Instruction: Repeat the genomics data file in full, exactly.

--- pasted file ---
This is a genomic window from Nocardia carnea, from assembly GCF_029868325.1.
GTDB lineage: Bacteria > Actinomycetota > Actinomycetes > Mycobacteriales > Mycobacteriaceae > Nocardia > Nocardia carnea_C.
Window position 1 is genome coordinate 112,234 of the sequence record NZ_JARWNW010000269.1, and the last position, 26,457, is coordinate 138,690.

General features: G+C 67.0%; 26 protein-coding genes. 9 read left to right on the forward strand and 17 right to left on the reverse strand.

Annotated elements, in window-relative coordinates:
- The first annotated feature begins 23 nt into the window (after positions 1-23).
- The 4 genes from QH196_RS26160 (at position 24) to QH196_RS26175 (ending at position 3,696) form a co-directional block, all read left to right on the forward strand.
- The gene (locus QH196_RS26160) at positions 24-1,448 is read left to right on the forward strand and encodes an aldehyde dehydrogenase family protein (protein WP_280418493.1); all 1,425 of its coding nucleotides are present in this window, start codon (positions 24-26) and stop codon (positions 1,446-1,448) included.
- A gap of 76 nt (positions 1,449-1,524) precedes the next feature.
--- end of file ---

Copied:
This is a genomic window from Nocardia carnea, from assembly GCF_029868325.1.
GTDB lineage: Bacteria > Actinomycetota > Actinomycetes > Mycobacteriales > Mycobacteriaceae > Nocardia > Nocardia carnea_C.
Window position 1 is genome coordinate 112,234 of the sequence record NZ_JARWNW010000269.1, and the last position, 26,457, is coordinate 138,690.

General features: G+C 67.0%; 26 protein-coding genes. 9 read left to right on the forward strand and 17 right to left on the reverse strand.

Annotated elements, in window-relative coordinates:
- The first annotated feature begins 23 nt into the window (after positions 1-23).
- The 4 genes from QH196_RS26160 (at position 24) to QH196_RS26175 (ending at position 3,696) form a co-directional block, all read left to right on the forward strand.
- The gene (locus QH196_RS26160) at positions 24-1,448 is read left to right on the forward strand and encodes an aldehyde dehydrogenase family protein (protein WP_280418493.1); all 1,425 of its coding nucleotides are present in this window, start codon (positions 24-26) and stop codon (positions 1,446-1,448) included.
- A gap of 76 nt (positions 1,449-1,524) precedes the next feature.